This article was originally published by Prepper Aaron at The Simple Prepper.
Having paracord handy when you need it during an emergency situation in the wilderness can literally be a lifesaver. This versatile material, which is the same thin nylon cord used for parachute lines, can tackle any application that would normally call for rope as well as a stand-in for nearly any use you can imagine during an emergency.
While you could carry loose paracord in your pack or survival kit, a better way to keep it easily accessible and somewhere you won’t lose it is to wrap a length of paracord around your wrist as a bracelet. This article will cover the basics of paracord and list seven of the best paracord weaves for making paracord bracelet designs.
Why Use Paracord?
Paracord is extremely durable and adaptable – characteristics that are critical for the tools that you might depend on in a survival situation. Some examples of uses that paracord is perfect for are:
- First aid, for example for making an emergency tourniquet or splint
- Starting a fire with a bow and spindle drill
- Replacing bootlaces
- Carrying equipment
- Creating a makeshift fishing line
- Survival snares and bows for catching game
Essentially, for any problem you might encounter, you can imagine – or someone already has tried – a way that paracord can help to solve the issue.
What to look for in paracord
The most important feature to look for in paracord is the strength of the nylon. Most premium paracord is 550-grade nylon, which is nearly unbreakable even under heavy use conditions. Although 400-grade paracord is also available, it is typically best to stick with 550-grade nylon since you’re planning to use this material in a survival situation and dependability matters.
Where to get paracord
Paracord bracelet supplies can easily be found online as well as in many outdoor and camping stores – its usefulness means that lots of places carry it. If you are planning on turning your loose paracord into a bracelet, you might also be interested in paracord bracelet kits that come complete with just enough paracord to make a bracelet as well as buckles to finish the bracelet design.
In addition, you can find buckles sold in bulk separately.
If you’re planning on making a lot of different paracord bracelet designs, you can also invest in a jig kit that will make the process go much more quickly.
Making paracord bracelets
When you are first starting out making paracord bracelets, the learning curve can be steep. Reading carefully through this and other guides and watching videos on the process can make the task go easier at first. In addition, be sure to buy an excessive amount of paracord for your first project, since it is highly possible that you will run into problems and wish you had more cord to work with. Also, remember that the finishing knot or buckle is one of the most important parts of the bracelet since it will determine how comfortable it is to wear and whether your weave will hold up over time. Be patient when making your first paracord bracelet, and the results will follow.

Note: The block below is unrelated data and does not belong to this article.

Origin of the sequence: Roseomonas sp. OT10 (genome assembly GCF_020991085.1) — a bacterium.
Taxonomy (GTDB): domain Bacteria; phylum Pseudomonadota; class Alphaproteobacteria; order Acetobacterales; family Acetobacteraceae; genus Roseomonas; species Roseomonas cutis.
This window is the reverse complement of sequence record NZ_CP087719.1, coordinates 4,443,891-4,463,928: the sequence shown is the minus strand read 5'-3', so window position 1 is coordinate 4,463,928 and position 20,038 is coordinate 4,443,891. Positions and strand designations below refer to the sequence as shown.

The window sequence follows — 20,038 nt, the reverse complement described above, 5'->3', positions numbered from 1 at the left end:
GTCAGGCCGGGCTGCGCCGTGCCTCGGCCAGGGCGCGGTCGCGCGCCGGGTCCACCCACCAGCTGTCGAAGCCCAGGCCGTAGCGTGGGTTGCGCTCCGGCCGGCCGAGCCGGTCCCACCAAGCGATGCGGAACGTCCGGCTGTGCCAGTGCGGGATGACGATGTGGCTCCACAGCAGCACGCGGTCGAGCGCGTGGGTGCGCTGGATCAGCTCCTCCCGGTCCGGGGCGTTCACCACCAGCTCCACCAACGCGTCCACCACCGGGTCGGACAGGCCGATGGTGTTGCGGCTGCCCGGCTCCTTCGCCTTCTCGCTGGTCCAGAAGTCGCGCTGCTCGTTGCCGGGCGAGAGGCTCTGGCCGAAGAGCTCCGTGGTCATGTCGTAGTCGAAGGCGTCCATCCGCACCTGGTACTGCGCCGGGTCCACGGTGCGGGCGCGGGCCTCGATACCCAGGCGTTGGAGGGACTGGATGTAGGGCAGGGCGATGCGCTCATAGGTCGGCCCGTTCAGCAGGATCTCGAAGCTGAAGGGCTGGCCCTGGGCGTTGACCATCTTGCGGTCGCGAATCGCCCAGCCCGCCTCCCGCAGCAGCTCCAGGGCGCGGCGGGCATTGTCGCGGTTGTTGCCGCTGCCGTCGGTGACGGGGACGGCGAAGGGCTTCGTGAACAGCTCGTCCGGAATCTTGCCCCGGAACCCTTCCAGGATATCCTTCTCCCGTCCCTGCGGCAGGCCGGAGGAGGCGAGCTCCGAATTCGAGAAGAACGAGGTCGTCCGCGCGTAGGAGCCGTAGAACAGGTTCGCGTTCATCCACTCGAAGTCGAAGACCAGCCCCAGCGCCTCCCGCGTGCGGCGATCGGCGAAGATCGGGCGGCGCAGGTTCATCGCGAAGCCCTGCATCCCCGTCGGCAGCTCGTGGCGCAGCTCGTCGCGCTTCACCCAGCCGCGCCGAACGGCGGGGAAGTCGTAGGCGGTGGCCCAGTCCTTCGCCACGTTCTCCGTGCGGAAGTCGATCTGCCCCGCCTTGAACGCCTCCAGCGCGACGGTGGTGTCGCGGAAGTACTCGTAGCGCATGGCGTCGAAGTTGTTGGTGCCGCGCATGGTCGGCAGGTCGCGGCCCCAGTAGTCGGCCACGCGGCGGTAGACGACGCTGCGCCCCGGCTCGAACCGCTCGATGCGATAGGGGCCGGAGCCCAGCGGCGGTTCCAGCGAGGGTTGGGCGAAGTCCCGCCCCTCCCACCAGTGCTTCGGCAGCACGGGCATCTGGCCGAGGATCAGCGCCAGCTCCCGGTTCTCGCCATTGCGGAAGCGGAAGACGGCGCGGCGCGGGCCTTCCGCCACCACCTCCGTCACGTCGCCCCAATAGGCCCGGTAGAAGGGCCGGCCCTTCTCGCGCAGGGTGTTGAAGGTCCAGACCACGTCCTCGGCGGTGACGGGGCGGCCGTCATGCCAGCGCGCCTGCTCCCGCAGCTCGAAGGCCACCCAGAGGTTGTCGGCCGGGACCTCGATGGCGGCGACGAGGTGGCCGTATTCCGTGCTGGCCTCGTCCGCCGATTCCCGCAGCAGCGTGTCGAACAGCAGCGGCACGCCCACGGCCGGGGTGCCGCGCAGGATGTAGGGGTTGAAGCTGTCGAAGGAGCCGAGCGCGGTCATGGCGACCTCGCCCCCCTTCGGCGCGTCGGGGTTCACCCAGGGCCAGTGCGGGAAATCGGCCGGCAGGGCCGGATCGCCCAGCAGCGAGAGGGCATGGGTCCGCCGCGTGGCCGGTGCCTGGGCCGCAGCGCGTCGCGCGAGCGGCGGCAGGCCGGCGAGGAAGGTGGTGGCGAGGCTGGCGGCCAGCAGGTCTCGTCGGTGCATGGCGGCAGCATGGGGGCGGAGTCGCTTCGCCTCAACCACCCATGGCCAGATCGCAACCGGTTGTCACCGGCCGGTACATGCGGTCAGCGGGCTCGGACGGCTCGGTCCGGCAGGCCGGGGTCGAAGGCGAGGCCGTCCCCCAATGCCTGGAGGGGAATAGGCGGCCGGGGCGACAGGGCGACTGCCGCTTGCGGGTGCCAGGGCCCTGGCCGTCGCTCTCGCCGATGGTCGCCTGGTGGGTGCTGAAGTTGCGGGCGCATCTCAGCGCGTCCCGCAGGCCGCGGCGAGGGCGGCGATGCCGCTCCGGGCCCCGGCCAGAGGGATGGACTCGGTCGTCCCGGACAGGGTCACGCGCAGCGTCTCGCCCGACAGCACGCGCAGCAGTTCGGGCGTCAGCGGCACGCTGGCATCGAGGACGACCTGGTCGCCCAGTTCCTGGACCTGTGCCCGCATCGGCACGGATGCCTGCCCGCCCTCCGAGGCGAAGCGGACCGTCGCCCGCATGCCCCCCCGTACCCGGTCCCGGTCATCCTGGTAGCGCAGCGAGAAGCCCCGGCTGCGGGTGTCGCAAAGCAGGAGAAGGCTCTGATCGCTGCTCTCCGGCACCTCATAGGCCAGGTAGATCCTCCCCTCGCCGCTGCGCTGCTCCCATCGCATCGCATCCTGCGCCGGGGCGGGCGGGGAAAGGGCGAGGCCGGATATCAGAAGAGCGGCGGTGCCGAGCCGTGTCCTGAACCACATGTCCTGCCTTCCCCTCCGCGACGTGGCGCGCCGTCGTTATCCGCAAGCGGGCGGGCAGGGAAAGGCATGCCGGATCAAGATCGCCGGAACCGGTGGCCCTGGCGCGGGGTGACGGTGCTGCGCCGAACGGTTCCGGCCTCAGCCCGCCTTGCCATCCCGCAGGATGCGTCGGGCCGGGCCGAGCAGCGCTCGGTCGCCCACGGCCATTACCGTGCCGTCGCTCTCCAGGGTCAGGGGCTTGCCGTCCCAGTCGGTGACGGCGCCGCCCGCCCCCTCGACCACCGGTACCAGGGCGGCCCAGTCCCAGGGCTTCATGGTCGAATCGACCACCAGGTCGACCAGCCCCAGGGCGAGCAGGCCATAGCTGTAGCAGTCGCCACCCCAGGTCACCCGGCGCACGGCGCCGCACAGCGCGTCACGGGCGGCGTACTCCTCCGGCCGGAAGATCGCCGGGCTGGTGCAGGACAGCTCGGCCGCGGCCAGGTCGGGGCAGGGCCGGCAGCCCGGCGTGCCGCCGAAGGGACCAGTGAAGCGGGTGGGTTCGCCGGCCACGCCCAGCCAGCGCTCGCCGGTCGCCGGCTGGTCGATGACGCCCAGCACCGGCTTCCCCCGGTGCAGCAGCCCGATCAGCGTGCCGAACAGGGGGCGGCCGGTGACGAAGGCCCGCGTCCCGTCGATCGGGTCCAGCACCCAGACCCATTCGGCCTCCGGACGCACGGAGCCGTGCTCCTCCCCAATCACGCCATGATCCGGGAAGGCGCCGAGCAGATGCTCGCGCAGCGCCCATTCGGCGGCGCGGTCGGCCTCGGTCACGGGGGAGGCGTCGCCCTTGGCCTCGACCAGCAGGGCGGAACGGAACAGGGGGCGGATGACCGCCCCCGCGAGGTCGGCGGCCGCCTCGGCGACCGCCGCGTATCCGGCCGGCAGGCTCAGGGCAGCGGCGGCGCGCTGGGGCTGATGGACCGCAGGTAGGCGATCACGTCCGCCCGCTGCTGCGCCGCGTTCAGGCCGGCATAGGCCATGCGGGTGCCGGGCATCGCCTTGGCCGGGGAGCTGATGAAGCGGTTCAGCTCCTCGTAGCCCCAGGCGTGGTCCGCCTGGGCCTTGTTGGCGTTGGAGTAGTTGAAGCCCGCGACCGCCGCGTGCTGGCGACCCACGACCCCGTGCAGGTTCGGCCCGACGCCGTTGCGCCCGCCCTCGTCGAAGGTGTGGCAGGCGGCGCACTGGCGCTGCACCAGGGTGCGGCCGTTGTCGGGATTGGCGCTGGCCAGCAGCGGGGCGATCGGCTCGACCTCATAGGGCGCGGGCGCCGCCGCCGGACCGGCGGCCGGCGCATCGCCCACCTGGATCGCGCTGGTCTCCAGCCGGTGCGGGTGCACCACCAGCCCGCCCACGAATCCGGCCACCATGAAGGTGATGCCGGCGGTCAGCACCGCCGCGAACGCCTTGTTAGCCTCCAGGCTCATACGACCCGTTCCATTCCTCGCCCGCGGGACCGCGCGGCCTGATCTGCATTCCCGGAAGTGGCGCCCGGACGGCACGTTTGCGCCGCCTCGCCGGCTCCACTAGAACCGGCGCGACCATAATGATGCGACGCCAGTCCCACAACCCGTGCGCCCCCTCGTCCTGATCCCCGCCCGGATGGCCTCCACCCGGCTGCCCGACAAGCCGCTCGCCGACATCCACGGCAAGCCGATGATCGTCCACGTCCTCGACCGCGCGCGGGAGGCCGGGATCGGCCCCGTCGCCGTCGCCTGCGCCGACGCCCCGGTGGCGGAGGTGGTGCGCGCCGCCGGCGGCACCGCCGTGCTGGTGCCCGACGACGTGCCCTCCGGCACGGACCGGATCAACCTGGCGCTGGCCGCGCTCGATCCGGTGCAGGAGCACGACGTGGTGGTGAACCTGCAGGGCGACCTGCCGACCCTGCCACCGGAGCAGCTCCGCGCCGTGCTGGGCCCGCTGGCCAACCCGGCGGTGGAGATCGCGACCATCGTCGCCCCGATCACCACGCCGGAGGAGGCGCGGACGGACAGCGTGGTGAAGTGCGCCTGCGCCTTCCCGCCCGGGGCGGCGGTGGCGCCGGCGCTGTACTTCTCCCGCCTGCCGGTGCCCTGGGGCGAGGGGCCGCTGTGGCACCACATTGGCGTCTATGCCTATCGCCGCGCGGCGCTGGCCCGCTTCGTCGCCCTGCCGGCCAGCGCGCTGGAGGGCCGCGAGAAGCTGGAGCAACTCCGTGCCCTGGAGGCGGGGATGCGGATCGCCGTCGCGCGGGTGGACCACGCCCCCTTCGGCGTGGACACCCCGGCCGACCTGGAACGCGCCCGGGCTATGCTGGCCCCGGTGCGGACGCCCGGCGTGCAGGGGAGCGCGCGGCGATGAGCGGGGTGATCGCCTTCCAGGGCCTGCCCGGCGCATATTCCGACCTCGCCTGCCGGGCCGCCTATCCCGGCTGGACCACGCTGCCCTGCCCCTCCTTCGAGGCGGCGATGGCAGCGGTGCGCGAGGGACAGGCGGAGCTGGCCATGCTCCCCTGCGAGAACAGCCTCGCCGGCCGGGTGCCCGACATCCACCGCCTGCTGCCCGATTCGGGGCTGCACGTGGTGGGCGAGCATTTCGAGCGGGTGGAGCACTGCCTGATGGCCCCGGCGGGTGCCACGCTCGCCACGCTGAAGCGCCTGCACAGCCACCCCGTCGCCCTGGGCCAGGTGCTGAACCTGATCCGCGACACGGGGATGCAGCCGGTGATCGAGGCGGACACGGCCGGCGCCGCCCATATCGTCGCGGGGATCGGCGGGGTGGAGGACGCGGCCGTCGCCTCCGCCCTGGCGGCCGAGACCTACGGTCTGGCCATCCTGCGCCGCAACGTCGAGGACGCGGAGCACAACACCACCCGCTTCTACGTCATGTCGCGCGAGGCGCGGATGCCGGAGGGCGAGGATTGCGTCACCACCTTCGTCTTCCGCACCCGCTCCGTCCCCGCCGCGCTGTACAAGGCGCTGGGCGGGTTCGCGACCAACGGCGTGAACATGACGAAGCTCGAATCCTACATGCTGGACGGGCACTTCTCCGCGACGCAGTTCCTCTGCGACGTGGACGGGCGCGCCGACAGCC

Dragon’s Teeth Weave
The first weave, the Dragon’s Teeth weave, is a wide paracord bracelet weave that is straightforward and perfect for beginners. It requires two different cords, typically of different colors for style.
To start, fold one of your cords in half to form a loop on one end, then push that loop through the buckle. The amount of loop extending through the buckle will ultimately be the length of your bracelet, which should be about half to one inch greater in diameter than your wrist. Then take the right side of the cord and bring it under and out of the loop, then push it upwards from under the buckle. Push the cord down through the resulting small loop and tighten it. Repeat the same maneuver on the left cord, then flip the bracelet 180° and bring the right cord down and then up through the loop. Bring the cord around and push it up from under the buckle and through the resulting small loop. Tighten it, and repeat on the left side to finish the buckle attachment.
The weave itself starts by pushing the second cord under-over-over-under the four strands of the first core. Then make a loop with the right strand of this cord in the middle and do the same for the left strand. Pull the strand under three of the first cord strands and over the last one, then back over the two middle strands and under the first one. Repeat this until you reach the point of finishing the bracelet.
To finish it off, take one outer strand from the second cord and wrap it twice around the first cord’s strands. Pull it down under the last two weaves and cinch the whole thing down, then cut the loose end and melt it with a lighter. Finally, cut the remaining end of the second strand and melt it with a lighter.
Video Instructions Below:
Fish Tail Weave
The Fish Tail weave is clean-looking and stylish, as well as relatively easy with some practice. You’ll typically want about eight feet of a single cord of paracord for this weave.
To start it off on the buckle, fold the cord in half and push the loop through the buckle. Then pull the loop over the buckle. Before cinching down the hitch push the loose ends of the cord through the other side of the buckle and through the center of the hitch – then tighten it. Thread in the other buckle in the same way and fit it over your wrist to get an idea of how much cord you’ll need in between the two buckle halves to make it fit.
At this point, you’ll have two pieces of cord connecting the buckles in the center and two strands with ends coming out of the second buckle half on either side. Take the leftmost cord and pull it over the second and under the third strands. When you have that tight, weave the rightmost cord over the third strand and under the second strand. Repeat this process, making sure to keep the weave tight as you move along the bracelet.
Monster Cobra / Tri-Color Solomon
The Monster Cobra (or Tri-Color Solomon) weave is a little more involved since it uses three individual pieces of paracord rather than one or two, but it is still not difficult with practice and patience. Because of the three strands, the result will be a wide paracord bracelet compared to other weaves. Using different colors can help you keep track of your weave while you are learning.
To start attach two of the cords to your buckles by simply forming two hitches. For each cord, find the center and then loop it through the buckle, then pull that loop over the buckle and tighten it down.